Olympus has had a lot of success with its Art Modes and the E-M1 introduces a new mode, Diorama II, which as well as allowing you to have the sharp area around the focus point, can be used with vertical format images.
It would strange for a new camera not to have Wi-Fi connectivity built-in now and the E-M1 doesn't disappoint as it has the same system as is in the E-P5. However, in a slight upgrade, this enables remote shooting via Olympus's (upgraded) smartphone app in all exposure modes with control over exposure and white balance.
In addition, the image can be seen forming on the screen of the smartphone during long exposures captured using Live Bulb and Live Time mode.
Build and handling
According to Olympus, the E-M1 is not intended to be the smallest camera available, but to be a good size for serious use. It's a very similar size to the OM-D E-M5, but the front and rear grips have changed shape.
The thumb grip on the back of the E-M1 is less pronounced than it is on the E-M5, but the front grip is bigger, giving a better, more comfortable hold. It feels very secure in your hand.
Sometimes big is taken to mean tough, but the diminutive E-M1 is also pretty durable. It feels nicely built and has seals to ensure that it stays dust and splash-proof. It is also guaranteed to work at temperatures down to -10C. Helpfully, all current Olympus lenses are freeze-proof.
Like the E-M5, the E-M1 has a three-inch tilting touchscreen, but the dot-count has been boosted from 610,000 to 103,700,000 dots. It provides a very clear view with plenty of detail. The electronic viewfinder (EVF) is also very impressive with natural colours (depending upon the camera settings), good contrast and lots of detail visible. It's about as close as you can currently get to an optical viewfinder for clarity and is a superb advocate for the technology.
Disappointingly, Olympus has resisted the option to make the main menu navigable by touch, so you have to use the physical controls. It would be nice to have the choice of touch or button and dial controls. Like the original OM-D and the PEN E-P5, a Super Control Panel can be used with the touchscreen to make changes to key settings, such as white balance and metering.
The control layout of the E-M1 has some significant differences from that of the E-M5. As you hold the camera for use, the mode dial is on the right of the top-plate instead of the left. Meanwhile, the left-side has two semi-circular buttons on a shallow column which looks a bit like the film rewind unit on an old film camera - without the flip-up handle. The front-most button gives access to the drive mode and HDR options, while the rear one is used to access the metering and focusing options.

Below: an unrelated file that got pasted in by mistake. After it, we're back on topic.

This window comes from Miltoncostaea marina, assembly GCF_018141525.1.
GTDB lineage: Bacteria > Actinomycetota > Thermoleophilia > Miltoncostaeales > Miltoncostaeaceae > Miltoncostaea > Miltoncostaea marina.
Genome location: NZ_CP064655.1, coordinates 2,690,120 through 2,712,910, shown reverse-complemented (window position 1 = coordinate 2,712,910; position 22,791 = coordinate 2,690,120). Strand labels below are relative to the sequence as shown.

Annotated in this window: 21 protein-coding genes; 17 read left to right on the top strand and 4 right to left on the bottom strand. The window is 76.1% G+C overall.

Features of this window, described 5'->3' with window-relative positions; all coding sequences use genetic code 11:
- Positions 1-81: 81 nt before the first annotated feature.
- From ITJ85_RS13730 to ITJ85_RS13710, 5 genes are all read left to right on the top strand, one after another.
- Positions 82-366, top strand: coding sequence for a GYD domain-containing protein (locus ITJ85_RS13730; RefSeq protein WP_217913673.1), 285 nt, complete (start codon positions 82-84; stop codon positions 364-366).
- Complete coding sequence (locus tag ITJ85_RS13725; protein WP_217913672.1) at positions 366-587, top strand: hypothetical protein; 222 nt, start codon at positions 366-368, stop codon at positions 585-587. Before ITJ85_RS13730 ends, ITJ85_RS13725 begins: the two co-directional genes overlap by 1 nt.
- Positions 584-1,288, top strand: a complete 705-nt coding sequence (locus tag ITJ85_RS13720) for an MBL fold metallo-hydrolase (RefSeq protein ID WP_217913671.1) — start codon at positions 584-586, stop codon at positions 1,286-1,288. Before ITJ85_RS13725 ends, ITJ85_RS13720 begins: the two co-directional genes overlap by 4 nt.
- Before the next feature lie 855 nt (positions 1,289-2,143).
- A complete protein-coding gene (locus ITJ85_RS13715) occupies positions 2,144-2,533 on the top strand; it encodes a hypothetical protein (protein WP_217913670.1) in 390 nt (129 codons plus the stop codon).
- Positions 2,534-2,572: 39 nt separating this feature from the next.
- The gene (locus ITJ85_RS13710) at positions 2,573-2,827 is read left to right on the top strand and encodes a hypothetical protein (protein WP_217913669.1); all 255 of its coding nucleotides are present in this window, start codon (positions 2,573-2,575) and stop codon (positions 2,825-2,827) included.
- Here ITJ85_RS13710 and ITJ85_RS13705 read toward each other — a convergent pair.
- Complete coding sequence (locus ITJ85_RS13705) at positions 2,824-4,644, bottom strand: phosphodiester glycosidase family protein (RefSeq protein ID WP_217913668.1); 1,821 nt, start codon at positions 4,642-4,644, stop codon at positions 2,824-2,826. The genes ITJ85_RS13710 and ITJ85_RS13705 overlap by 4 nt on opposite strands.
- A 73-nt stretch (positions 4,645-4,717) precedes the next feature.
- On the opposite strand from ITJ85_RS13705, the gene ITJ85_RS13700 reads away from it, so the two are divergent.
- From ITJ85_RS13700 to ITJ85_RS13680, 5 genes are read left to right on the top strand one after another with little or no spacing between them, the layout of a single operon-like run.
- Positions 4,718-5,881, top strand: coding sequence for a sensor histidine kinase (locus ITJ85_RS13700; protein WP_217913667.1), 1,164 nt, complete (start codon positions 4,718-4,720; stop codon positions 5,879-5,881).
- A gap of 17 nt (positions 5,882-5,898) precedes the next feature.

When the HDR button is pressed, the up and down navigation controls scroll through the HDR options while the left and right controls run through the drive options. It's a similar arrangement with the AF and metering button, with the up/down controls scrolling through the metering options and the left/right controls navigating the focusing settings.
Pressing and holding the button immediately behind the shutter release, while rotating the rear dial scrolls through the Shadow and Highlight, Colour Creator, Magnify and Image Aspect modes. Once you've selected the mode you want, pressing the button again brings up the controls or options.
The basic features of the E-M1 are easy to find and adjust, but the feature set is extensive and it takes sometime to find and get to grips with everything. There are also lots of customisation options and its worthwhile experimenting with a range of set-ups to find the one that works best for you.
While a 16MP sensor isn't really anything to write home about these days (unless it's in a full-frame retro-style Nikon SLR of course), the E-M1 certainly gets the best from its device. Images have rich, natural colours and smooth gradations along with an impressive level of detail. However, our resolution tests reveal that, apart from at the highest sensitivity settings, the E-M1 can't resolve more detail than the E-M5.
Noise is controlled well throughout the sensitivity range and color saturation remains good at the higher sensitivity settings.
The results at the top sensitivity setting, ISO 25,600 are especially striking, with very little noise being visible even when images are viewed at 100%, and fairly restrained levels of softening. That said, there's some luminance noise visible even at relatively low sensitivity settings.
Olympus's general purpose ESP metering does an excellent job in a range of situations, and although the exposure compensation control is required occasionally, it's not often. In fact there are some situations when you might expect it to be required, but the camera delivers correct results by itself.
In addition to the usual alternative metering options (centre-weighted and spot), Olympus continues to offer Highlight and Shadow spot. Of these two Highlight Spot, which is calibrated to allow exposure readings to be made from a highlight, is likely to be the most useful, but we found little reason to use it during this test. Still, it's nice to have the option just in case.